Two great Pentagon business stories today, one from Defense Tech friend and congressional defense beat reporter Josh Rogin and another scoop from our boy Colin Clark at DoD Buzz.
As our readers know, Pentagon chief Gates put a major clampdown on any leaks from the Obama defense budget planning. My colleagues on the budget beat have been majorly frustrated with the lack of string for story-hungry editors (myself included).
As the "April" deadline for specifics on the '10 budget details approaches, cracks are starting to form.
First off, Rogin reports at Congressional Quarterly that the Obama admin has decided to delay purchase of a new tanker by five years and cut out altogether the Next Gen Bomber program (though he's quick to point out no final decision has been made).
Both of these are huge mistakes, in my opinion. The KC-135 has a few more years left on it for sure, but delaying it another five means delaying it another 10 in reality. It's one of those unsexy things that aren't that much fun to buy, but "you're sure glad you have them when you need them" kind of things that pushed off into the future could mean serious problems for a force as expeditionary as ours.
And the NGB...again, bombers have proven themselves to be highly adaptable platforms for a wide range of missions and munitions. They last a long time and evolve well to the threat. Our current fleet is either too small (B-2) or too old (B-52) to meet the long loiter, long range, heavy payload demands of operations, so it seems a big error to shunt this one to the side as well.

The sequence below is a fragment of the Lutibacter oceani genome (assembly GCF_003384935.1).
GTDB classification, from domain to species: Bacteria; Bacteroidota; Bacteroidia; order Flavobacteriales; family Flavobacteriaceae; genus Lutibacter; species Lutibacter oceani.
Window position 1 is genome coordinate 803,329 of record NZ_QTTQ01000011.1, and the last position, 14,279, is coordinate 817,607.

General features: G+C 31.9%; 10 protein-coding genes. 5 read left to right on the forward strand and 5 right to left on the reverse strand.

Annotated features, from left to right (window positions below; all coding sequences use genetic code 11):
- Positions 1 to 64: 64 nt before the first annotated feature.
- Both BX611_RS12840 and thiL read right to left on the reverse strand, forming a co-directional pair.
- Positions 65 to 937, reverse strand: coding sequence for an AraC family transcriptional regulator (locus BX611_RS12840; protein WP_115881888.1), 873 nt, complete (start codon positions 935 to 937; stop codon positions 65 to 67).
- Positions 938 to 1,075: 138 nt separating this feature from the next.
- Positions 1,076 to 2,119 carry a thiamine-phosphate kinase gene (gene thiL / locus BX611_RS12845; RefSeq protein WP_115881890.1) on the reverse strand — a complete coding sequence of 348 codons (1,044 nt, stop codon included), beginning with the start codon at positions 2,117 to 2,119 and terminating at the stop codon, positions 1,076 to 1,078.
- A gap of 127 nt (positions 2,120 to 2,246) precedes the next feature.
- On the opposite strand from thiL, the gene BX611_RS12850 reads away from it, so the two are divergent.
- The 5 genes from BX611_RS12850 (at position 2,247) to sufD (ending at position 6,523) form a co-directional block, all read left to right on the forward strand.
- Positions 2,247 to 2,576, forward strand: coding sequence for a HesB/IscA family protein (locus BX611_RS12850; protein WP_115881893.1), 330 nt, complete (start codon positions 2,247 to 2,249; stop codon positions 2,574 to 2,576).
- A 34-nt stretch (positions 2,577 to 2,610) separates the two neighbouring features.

Also, Colin has an excellent grab from sources on the JSF/F-22 plans coming out of DoD. He hears that the F-22 line will be kept open, with production funding for as many as 40 more planes, and that the F-35 will be trimmed back from plans in 2010, but ramp back up in 2011 and the POM (though he has no numbers to attach to Lightning II buys).
This info would seem in line with persistent rumors that Gates and Co. will salami slice the F-22 buy, largely because they know that Congress will fund it, desperate to keep those jobs going. The F-35 trim is apparently the tactical trade-off for continuing the F-22 production. The strong out-year funding would be proof that the Pentagon remains strongly committed to the F-35, a signal that allies will peer at as closely as an anthropologist watches a rare ceremony celebrating, say, fertility.
Couldn't have said it better myself...We know how Congress works, don't we?